Bearded iris: transplanted rhizomes in full sun squishy and dried

melle_sacto(Z9/Sunset 14 CA)August 3, 2008

I tried to fit it all into my subject. A couple weeks ago I divided some very hardy yellow bearded iris; after allowing the rhizomes to sit a few days in the shade, I transplanted them out into full sun and watered them. About ten days later (possibly more...) I checked to see how they were doing and they seemed to be doing awful.

The rhizomes, though planted at the correct depth, were squishy to the feel and looked quite wrinkled. These rhizomes get all day full sun and infrequent water...not barely full sun...and I wonder if the heat/lack of water was too much for them. Should I have watered every few days or waited until fall to transplant these guys, even though guidelines indicate summer is divide/transplant time?

Usually I have zero problems with these iris, but this is the first time I've planted them in such a harsh location where they did not receive much water.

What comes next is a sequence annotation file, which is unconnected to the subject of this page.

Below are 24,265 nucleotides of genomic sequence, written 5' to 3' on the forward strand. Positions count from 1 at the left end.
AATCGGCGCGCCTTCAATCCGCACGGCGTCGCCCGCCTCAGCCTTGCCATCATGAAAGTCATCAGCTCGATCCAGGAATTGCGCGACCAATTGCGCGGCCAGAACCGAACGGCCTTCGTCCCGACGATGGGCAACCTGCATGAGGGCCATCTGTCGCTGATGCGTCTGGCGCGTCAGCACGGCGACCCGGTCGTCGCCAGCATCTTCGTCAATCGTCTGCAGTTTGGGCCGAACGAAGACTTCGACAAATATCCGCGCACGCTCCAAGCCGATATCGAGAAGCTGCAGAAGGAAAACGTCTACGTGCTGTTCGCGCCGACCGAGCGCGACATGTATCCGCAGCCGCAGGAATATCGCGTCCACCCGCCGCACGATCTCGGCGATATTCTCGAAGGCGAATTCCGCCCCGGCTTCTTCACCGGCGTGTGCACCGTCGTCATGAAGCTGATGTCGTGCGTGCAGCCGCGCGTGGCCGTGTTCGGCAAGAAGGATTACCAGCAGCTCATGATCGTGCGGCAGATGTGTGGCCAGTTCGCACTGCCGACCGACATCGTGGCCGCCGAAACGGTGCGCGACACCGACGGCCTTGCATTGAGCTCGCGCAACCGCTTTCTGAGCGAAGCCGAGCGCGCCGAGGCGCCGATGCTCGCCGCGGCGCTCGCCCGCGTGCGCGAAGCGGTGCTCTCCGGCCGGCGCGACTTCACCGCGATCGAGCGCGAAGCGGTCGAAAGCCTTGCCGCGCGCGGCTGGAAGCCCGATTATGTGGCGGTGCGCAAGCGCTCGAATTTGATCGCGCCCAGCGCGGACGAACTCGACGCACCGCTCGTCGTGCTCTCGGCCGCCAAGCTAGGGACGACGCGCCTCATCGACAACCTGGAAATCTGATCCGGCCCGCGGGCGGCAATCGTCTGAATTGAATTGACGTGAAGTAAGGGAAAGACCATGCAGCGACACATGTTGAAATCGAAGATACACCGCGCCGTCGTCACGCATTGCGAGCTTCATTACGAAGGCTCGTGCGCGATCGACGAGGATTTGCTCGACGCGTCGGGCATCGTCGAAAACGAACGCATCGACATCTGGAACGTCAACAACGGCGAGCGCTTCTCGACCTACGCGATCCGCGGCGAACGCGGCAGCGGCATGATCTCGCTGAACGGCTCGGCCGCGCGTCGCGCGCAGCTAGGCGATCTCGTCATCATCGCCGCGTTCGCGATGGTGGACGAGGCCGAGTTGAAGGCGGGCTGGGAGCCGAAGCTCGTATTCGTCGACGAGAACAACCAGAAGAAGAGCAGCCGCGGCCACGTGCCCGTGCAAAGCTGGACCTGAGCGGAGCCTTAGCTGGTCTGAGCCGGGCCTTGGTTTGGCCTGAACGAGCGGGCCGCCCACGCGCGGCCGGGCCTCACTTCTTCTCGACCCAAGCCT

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calistoga_al

August is recommended for dividing and replanting Iris. That is true, but for the warmer areas of California, it would be better to wait until cooler fall weather to give the corms a chance to establish their roots. By the time of warm dry conditions next summer they will have become acclimated to the heat. This is true for the majority of plants, especially natives. Al

    Bookmark   August 3, 2008 at 5:27PM
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CA Kate

And, why do people think transplants don't need water? Like as if I've never been guilty of that.

    Bookmark   August 4, 2008 at 12:37AM